Our weekend was kind of like the threads on my practice free motion quilt piece -meandering all over the place. Believe it or not I did not get to sew until Monday evening - both Saturday and Sunday we went out to dinner after a very very full day of working and playing in the yard, and just dropped after getting home and getting the Munchkin into bed. His "playground" is now wasp free (we hope) and refurbished with a new slide, canopy, ladder handles, pirate steering wheel and periscope - and the turtle sandbox has migrated from the top of the yard to under the "playground". We have one VERY happy little guy! He "helped" Daddy screw down the boards that were just nailed together, and held parts as we installed all the new "gadgets". He's working on getting up the ladder by himself, and still a bit unsure about that big slide, but we will get there, eventually.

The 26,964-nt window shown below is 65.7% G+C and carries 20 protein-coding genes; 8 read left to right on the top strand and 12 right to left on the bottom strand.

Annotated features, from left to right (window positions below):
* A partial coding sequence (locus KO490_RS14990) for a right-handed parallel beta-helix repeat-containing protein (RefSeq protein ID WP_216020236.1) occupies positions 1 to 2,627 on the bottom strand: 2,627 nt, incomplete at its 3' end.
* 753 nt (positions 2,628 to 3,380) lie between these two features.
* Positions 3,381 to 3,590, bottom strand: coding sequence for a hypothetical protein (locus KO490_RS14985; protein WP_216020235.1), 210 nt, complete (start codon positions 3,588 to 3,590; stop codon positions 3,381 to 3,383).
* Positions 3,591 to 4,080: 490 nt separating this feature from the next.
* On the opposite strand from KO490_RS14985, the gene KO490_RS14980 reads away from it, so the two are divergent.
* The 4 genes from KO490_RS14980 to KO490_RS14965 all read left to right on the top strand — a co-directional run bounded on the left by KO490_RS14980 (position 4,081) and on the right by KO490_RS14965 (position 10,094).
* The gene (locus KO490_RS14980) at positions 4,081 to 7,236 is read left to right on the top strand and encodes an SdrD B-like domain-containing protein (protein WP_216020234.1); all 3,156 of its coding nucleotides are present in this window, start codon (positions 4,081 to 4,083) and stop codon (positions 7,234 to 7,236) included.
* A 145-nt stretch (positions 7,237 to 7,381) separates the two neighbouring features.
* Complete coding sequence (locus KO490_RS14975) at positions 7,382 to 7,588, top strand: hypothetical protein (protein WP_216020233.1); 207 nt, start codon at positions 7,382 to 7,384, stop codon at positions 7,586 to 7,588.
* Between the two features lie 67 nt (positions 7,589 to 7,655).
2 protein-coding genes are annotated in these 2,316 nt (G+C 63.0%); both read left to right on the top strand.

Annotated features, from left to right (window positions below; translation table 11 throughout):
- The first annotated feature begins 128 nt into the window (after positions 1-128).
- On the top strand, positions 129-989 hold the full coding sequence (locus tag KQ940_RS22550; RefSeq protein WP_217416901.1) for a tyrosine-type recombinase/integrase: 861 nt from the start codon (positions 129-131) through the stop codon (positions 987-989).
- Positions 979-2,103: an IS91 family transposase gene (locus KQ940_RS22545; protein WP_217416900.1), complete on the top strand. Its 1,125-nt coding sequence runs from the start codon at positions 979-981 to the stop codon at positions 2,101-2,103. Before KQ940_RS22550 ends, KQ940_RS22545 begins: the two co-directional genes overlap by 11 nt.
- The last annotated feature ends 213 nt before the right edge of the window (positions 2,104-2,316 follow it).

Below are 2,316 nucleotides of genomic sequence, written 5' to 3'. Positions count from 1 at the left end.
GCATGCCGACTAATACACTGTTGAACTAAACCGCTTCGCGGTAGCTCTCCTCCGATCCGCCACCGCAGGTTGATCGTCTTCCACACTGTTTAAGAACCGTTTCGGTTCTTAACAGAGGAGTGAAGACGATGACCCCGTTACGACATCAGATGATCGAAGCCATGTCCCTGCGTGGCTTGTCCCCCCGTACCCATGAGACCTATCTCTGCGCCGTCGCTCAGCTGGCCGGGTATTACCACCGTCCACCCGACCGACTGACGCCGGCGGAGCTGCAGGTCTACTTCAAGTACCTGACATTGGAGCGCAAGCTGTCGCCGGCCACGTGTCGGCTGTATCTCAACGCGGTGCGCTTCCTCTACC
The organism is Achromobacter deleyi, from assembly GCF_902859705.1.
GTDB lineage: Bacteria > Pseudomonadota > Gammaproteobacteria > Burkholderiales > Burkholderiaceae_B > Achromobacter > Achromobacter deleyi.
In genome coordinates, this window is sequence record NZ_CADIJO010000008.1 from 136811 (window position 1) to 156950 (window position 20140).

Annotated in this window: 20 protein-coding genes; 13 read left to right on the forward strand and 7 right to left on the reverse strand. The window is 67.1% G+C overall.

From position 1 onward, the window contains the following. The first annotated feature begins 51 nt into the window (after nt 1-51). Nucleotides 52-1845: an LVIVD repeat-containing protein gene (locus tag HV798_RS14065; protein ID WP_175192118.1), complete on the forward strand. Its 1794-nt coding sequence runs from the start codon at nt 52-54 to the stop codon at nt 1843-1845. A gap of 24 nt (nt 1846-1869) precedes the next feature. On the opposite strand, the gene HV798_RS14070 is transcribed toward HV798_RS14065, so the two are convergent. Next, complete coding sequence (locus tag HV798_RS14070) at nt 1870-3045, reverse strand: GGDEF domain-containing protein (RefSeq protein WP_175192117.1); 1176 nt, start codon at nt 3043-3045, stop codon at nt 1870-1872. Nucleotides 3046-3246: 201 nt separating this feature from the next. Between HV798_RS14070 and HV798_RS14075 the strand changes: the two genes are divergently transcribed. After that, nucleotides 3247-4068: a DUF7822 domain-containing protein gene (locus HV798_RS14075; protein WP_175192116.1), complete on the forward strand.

In addition to all the "playground" renovations, Hubby cleaned out the garage, mowed the lawn, and prepped for the 6 yard load of topsoil that was supposed to arrive at 10Am Saturday, no wait-1:00 PM, no - between 3:30 and 4:00 PM, no wait again - as of when they called at 8:45 on Saturday PM we were to be the first delivery around 10:00 AM Sunday... no - WHEN??
It NEVER happened, they never called back, and so we remain un-soiled. At least we had not rented any heavy equipment to help with moving it all to where it needs to go... and we had not yet paid for it. I think we will be taking our business elsewhere. Just too bad that it was pretty much too late to schedule with a different provider for THIS weekend.
Despite that setback, we had a nice relaxing working weekend, planting pots of plants (herbs and flowers), building planter boxes (to be filled with the aforementioned top soil), attempting to move a very very big log that we now realize is immovable, picnic lunching out in the yard, and just making some good memories.